In 2011 I discovered that “Alex Becker” was also known as Alexandre Despallieres and was in jail for the suspected murder of his husband, music executive Peter Ikin. I retraced the steps of our earlier collaboration and made some unpleasant discoveries. Later I visited him in Paris after he had gotten out of jail and…

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Twitter, the Company that Couldn’t Kill Itself

Throughout its first five years of existence, Twitter always seemed on the verge of committing some excruciating form of startup seppuku. Now something freakish is happening in San Francisco. Twitter, which for years treated the responsibility of earning money as an annoying distraction, may be turning into a viable business.

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Amazon’s Hit Man

Amazon and New York City book publishers have very different views of the future of the book business.

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Flight of the Warbots

AeroVironment was founded in 1971 by Paul MacCready, a legend in aerospace engineering and meteorology. MacCready obsessed with unconventional planes that flew without conventional fuel. In 1977 he created the Gossamer Condor, a pedal-powered craft made of piano wire, Mylar, and old bike parts. Now his company is a leader in unmanned aerial vehicles.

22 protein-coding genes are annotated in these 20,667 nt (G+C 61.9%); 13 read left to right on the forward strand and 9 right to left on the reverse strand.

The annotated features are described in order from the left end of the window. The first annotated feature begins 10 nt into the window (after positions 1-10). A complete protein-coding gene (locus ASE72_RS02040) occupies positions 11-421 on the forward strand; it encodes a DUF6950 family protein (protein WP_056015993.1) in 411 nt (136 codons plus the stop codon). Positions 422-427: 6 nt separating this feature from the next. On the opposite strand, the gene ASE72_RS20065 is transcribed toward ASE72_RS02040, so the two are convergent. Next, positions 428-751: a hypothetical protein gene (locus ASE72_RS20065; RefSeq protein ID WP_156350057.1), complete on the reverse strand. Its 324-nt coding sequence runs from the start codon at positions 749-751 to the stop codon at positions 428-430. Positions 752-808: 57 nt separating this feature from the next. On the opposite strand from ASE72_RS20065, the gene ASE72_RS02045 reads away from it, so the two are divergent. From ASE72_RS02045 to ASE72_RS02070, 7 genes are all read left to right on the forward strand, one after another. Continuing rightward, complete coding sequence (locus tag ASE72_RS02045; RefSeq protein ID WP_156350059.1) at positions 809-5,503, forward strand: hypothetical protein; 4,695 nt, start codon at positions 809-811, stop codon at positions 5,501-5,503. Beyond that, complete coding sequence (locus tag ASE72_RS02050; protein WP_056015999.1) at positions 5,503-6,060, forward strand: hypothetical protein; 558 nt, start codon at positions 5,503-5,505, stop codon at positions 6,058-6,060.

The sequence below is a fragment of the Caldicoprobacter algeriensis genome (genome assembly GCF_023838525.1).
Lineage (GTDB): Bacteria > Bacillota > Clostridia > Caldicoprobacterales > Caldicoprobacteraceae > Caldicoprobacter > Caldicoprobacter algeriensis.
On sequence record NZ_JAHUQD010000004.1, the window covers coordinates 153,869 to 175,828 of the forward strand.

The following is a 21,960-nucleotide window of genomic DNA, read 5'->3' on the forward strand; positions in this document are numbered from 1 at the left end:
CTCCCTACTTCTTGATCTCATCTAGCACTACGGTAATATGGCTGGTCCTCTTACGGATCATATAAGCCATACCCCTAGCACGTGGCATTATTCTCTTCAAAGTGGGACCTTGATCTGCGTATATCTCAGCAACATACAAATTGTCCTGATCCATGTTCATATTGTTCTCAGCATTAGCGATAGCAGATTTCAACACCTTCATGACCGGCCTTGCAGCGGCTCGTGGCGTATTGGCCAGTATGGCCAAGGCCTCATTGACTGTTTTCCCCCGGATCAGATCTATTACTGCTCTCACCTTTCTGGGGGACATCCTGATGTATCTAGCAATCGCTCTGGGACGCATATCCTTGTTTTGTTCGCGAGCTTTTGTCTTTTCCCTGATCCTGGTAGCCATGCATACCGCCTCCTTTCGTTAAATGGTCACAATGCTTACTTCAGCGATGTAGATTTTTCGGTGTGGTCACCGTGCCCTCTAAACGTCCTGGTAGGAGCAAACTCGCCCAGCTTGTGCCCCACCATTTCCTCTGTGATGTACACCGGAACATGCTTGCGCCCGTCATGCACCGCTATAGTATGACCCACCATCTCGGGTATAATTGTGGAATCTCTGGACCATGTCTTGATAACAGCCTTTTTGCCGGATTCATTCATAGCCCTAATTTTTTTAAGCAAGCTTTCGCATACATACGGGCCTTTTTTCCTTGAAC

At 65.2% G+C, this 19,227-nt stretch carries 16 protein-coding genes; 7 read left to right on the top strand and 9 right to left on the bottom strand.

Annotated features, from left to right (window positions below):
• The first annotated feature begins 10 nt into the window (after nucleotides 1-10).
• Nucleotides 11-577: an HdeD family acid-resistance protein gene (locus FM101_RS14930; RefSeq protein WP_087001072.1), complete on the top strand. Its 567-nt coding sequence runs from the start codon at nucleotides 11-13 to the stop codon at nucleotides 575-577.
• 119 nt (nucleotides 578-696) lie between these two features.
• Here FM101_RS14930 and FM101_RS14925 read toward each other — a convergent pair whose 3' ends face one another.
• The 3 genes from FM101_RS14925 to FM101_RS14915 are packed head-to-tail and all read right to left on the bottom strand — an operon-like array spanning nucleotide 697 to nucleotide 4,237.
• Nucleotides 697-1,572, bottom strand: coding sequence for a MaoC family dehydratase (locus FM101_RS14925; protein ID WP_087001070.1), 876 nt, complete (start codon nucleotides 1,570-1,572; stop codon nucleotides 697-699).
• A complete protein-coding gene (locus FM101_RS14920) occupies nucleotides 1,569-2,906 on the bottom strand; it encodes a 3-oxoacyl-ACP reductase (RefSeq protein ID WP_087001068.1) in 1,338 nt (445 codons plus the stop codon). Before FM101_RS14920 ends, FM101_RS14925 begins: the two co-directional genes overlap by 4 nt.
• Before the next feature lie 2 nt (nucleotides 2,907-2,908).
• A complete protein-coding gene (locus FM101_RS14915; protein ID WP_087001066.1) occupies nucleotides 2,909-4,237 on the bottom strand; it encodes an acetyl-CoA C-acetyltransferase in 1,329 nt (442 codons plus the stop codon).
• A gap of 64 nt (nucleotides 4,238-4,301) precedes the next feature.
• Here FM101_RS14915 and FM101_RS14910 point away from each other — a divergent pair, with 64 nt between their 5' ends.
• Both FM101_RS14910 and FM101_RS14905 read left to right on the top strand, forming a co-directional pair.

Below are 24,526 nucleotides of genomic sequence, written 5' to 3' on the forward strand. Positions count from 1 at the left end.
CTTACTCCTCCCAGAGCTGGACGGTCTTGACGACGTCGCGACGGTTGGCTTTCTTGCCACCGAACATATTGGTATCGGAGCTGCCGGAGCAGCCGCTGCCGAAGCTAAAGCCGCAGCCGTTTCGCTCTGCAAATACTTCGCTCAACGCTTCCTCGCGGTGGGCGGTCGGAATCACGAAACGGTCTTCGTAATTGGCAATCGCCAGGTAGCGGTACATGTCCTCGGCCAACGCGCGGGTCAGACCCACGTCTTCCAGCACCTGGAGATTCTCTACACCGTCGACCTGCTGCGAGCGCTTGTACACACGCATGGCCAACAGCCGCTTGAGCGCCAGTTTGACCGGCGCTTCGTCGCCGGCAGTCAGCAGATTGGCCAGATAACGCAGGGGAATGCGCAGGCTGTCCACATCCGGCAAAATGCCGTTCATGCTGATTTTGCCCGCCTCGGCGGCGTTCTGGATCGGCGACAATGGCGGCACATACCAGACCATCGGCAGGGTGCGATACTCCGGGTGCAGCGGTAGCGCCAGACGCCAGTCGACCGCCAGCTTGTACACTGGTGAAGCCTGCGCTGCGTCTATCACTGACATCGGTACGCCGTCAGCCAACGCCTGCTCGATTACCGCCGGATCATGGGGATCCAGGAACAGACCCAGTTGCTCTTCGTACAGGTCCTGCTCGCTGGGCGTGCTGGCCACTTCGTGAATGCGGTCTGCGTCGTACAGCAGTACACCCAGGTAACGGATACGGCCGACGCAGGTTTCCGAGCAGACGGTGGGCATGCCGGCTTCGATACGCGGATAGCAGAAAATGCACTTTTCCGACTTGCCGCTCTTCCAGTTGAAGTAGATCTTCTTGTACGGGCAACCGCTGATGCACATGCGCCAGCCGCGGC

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Scott Forstall: the Sorcerer’s Apprentice At Apple

A number of high-ranking Apple executives left the company because they found working with Forstall so difficult. That sentiment, it seems, has not been limited to fellow executives. One former member of the iOS team, a senior engineer, describes leaving Apple after growing tired of working with Forstall and hearing his common refrain: “Steve wouldn’t like that.”

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Steve Jobs: The Return

When Steve Jobs passed away in the fall of 2011, we assembled a tribute issue of Bloomberg Businessweek that hit newsstands a few days later. Here is my chapter from the issue, about his triumphant return to Apple.

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Understanding China’s Tencent: March of the Penguins

Tencent is the Internet Goliath you’ve either never heard of or know little about. Yet 674 million Chinese actively use its QQ service, and hundreds of millions more are familiar with its cute cartoon mascot, a winking, scarf-wearing penguin that has helped make Tencent one of the most recognized brands in China.

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Hacker vs Hacker: the HB Gary Story

The HB Gary saga—involving a high-powered Washington (D.C.) law firm, the Justice Dept., and the whistle-blower site WikiLeaks—hasn’t just been entertaining geek theater but a rare look into the esoteric realm of cyber-security.

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Can Virgin America Fly?

Virgin America’s philosophy of fun in the skies has shown promise, despite byzantine regulations and powerful competitors. But the airline is at a turning point, and its future is far from certain.